UEFI News and Commentary

Wednesday, June 07, 2017

UEFI Releases New Specifications and Adds ARM to the Board

For anyone who has been working on the UEFI specification, for the past few years, it should be no surprise to hear that UEFI has decided to welcome ARM onto the board of directors. This shows the growth of interest in firmware standards by the non-x86 world and also recognizes ARM's outstanding level of effort to improving the specifications. Dong Wei, who was the vice president of UEFI while at HP, now returns to the same role but now from ARM, where he is the senior director platform architecture. This seems like a smart move on both sides.

This announcement came on the heels of the release of a spate of new spec and test tool revisions. There are a whole bunch of goodies in here, from wifi and BlueTooth to new SMM (now called MM) models (including TrustZone!).

There are rumblings about another UEFI plugfest in the works. More on what's changes in the specs and other industry happenings later.

Thursday, June 01, 2017

UEFI Security In The News: Craigslist, Zimmer & Cyber-Security Meet Ups

Using a UEFI-based BIOS on a MacBook Pro/Air and forgot your password and live in New York, New Jersey or Connecticut? Craigslist to the rescue! From the ad:
REMOVAL PROCESS: the password removal process will NOT damage your Macbook or VOID your Apple warranty in any way we do not modify any hardware nor do we use any software to remove the password a professional external password analyser will be used to remove the EFI Firmware BIOS Password and/or the iCloud System Lock PIN Code the repair turnaround will take 1 HOUR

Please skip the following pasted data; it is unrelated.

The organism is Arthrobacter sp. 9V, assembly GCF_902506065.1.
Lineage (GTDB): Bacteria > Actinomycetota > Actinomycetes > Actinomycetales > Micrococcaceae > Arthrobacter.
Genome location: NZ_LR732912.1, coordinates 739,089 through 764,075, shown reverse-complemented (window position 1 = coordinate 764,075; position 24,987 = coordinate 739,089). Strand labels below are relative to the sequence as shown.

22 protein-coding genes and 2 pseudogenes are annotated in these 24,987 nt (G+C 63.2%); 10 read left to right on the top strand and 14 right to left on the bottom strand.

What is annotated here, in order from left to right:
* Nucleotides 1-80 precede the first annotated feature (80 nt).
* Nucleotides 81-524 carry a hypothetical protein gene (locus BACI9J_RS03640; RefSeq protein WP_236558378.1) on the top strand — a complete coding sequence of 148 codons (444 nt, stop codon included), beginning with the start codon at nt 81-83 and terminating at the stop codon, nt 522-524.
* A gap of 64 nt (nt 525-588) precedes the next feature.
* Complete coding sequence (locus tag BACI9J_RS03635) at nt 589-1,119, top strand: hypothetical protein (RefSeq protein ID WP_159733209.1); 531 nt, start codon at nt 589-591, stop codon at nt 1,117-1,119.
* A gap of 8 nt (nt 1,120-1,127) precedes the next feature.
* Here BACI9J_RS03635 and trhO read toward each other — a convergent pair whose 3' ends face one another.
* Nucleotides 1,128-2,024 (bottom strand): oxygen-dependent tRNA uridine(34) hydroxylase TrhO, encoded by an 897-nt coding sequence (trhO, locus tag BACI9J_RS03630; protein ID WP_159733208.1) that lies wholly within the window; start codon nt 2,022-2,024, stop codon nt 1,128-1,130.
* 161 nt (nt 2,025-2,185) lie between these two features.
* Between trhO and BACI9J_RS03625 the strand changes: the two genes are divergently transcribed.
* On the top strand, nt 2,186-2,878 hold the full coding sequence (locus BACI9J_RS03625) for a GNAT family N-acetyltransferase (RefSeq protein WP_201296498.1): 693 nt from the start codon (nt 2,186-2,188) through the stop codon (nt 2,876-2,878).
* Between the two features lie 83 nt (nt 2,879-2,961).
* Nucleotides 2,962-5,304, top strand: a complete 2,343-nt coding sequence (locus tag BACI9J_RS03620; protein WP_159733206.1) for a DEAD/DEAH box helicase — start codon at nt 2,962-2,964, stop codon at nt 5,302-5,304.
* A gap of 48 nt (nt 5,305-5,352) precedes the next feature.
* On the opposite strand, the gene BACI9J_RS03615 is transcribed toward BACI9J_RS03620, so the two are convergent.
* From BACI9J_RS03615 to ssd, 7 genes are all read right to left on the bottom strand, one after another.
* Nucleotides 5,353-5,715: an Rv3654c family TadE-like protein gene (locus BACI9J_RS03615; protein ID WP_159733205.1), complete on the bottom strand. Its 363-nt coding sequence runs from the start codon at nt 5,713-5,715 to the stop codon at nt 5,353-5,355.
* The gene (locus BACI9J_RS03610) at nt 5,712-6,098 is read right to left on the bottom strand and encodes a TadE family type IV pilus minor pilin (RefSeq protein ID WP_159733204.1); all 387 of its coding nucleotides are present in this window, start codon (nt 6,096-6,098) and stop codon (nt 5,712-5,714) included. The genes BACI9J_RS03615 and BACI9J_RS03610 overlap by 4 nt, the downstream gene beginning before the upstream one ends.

Not sure how this works and I don't have a Mac, but some people have done extensive reverse engineering to look at it and found it pretty solid. Barring access to a hardware flash programmer "...there is no way for an outsider to generate the codes to reset your Mac firmware. So please stop sending me emails and comments asking for it."

Meanwhile, everyone seems to be trying to hack the firmware, even to the point where firmware guys are starting to worry about how solid the firmware written by other guys really is. My friend and co-author Vincent Zimmer gives a pretty good round up of the current findings and presentations, including some of his own.

Meanwhile, the local chapter of CS2AI is sponsoring a series of security meetings that gathers local industry practitioners and educators together to discuss different topics surrounding IT and control-system security. Last time the focus was on "The Mind of a Cyber Attacker" The next topic will be Defensive Tools for Cyber-Security, hosted by Prof. Jun Dai at Sacramento State University. Recent sessions have been hosted by speakers from McAfee, Palo Alto Networks and Grimm. Good stuff, practical from the physical, hardware, software and network attacks.

Some OEMs are more paranoid than others. In the firmware world, that keeps us on our toes to engineer creative solutions that make systems buildable, shippable and usable but not vulnerable.